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Why the internet of things should be designed with efficiency in mind

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If you imagine 50 billion connected devices all consuming a few milliwatts of power, it adds up. With that in mind, we brought Oleg Logvinov, director, market development at ST Microelectronics and who currently serves on the IEEE Standards Association Corporate Advisory Group, on this week’s podcast to discuss strategies from the silicon up for making the internet of things more energy efficient.

Before Logvinov discusses both technologies and standards for cutting electricity usage and makes the case that even wired devices should consume less, Kevin Tofel and I talk about the previous week’s news including the August lock, the future of Bluetooth as a standard in the connected home, and Qualcomm’s planned buy of CSR. Stay tuned.

And don’t forget about Structure Connect, which kicks off later today in San Francisco.

Host: Stacey Higginbotham
Guests: Kevin Tofel and Rafi Haladjian, CEO of

  • The August smart lock versus the Kevo lock
  • Qualcomm’s big bet on bluetooth and BLE’s chance in the home
  • Thoughts on thread and mesh networks for the home
  • Why energy efficiency matters for IoT
  • Designing software that can pick the most efficient path to the cloud

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Mother may I? Building hardware that can change with the flip of an app.

We’re already driving smart cars, so when will they be autonomous?

Everyone should be a maker. So how do we get there?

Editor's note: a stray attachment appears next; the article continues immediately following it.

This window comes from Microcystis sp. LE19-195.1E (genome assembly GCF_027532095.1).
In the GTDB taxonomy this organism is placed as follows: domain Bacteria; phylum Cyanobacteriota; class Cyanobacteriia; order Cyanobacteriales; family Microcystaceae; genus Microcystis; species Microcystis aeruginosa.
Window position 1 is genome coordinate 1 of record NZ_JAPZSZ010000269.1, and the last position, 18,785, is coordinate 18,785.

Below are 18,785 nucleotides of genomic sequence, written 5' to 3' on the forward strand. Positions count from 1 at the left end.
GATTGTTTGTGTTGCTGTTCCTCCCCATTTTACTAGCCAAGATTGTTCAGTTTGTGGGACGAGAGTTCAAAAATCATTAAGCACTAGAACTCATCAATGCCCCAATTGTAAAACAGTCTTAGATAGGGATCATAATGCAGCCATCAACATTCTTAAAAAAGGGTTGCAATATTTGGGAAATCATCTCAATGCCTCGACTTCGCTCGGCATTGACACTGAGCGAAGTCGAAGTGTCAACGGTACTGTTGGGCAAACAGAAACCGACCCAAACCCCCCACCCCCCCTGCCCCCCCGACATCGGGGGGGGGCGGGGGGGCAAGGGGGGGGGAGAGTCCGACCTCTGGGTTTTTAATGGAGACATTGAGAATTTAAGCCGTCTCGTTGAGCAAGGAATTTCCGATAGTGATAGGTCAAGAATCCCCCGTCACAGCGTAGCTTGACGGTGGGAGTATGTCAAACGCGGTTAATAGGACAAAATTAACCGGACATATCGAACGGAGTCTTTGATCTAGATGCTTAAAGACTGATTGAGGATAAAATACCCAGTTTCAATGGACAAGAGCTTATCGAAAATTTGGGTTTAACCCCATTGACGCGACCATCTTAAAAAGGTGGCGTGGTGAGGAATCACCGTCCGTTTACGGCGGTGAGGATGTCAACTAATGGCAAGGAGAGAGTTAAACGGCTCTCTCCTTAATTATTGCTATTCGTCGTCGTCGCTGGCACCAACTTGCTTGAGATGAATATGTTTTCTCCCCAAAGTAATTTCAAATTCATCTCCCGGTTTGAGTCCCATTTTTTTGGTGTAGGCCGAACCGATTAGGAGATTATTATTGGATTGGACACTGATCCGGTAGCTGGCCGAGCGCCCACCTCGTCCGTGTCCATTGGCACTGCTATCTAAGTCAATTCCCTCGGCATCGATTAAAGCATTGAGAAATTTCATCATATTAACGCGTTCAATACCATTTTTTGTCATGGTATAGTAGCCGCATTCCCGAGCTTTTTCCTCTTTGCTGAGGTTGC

Learning lightbulbs, Logitech’s new hub and the ideal smart home owner

This may be the killer app for the smart home, plus thoughts on wearables

Let’s discuss IBM’s new block chain internet of things architecture and robots

In praise of a subscription plan on your smart home and wild Apple speculation

A peek at the Peq hub expected at Best Buy and making the trains run on time

Don’t count out cellular. It could still win with the internet of things

Face it: The internet of things isn’t going to develop like the web

LIFX plans to move beyond lightbulbs with plans for a switch

How much data can one smart home generate? About 1 GB a week.

You are being tracked in the real world, so what should we do about it?

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3 Responses to “Why the internet of things should be designed with efficiency in mind”

  1. Peter Fretty

    Agreed. The sheer volume of big data that will flow through this environment could be crippling. Fortunately, IoT’s growth goes in step with the top goals of big data according to a recent SAS survey — improving operation efficiency as well as the customer experience.

  2. The title of this story says it all. We need BOTH digital efficiency and power efficiency and here is why. Living in Arizona is seems like we are always fighting the heat and every additional kWh of electricity we use adds:

    1. More carbon to the air
    2. More waste heat since power plants waste 60% of every BTU of heat energy used,
    3. Many area of the State are still stuck with 7 meg DSL services and even trying to stream a Netflix movie at night can be a problem without a bunch of sensors pinging some web address, and;
    4. Since my current ISP meters my data use someone please explain to me how IOT is going to reduce my data use with another 10-20 devices using my data stream.

    And did I mention that currently over 30% of my bandwidth is being used to push advertising.

    I often wonder why we are even doing this IOT thing. At times I feel like we are developing this technology without a clear market for the product and where is the cost effective analysis is. To date I still have no idea how this technology is going to be a benefit to me. Its not a food, its not a product one buys to save money, its not a service I currently need, its not something my refrigerators electronic thermostat can’t handle more effectively, my public utility doesn’t need it to project load requirement and my heat pump [AC] on my home runs when the temperature exceeds 78 F.

    Someone please tell me WHY I need this IOT thing, LOL. .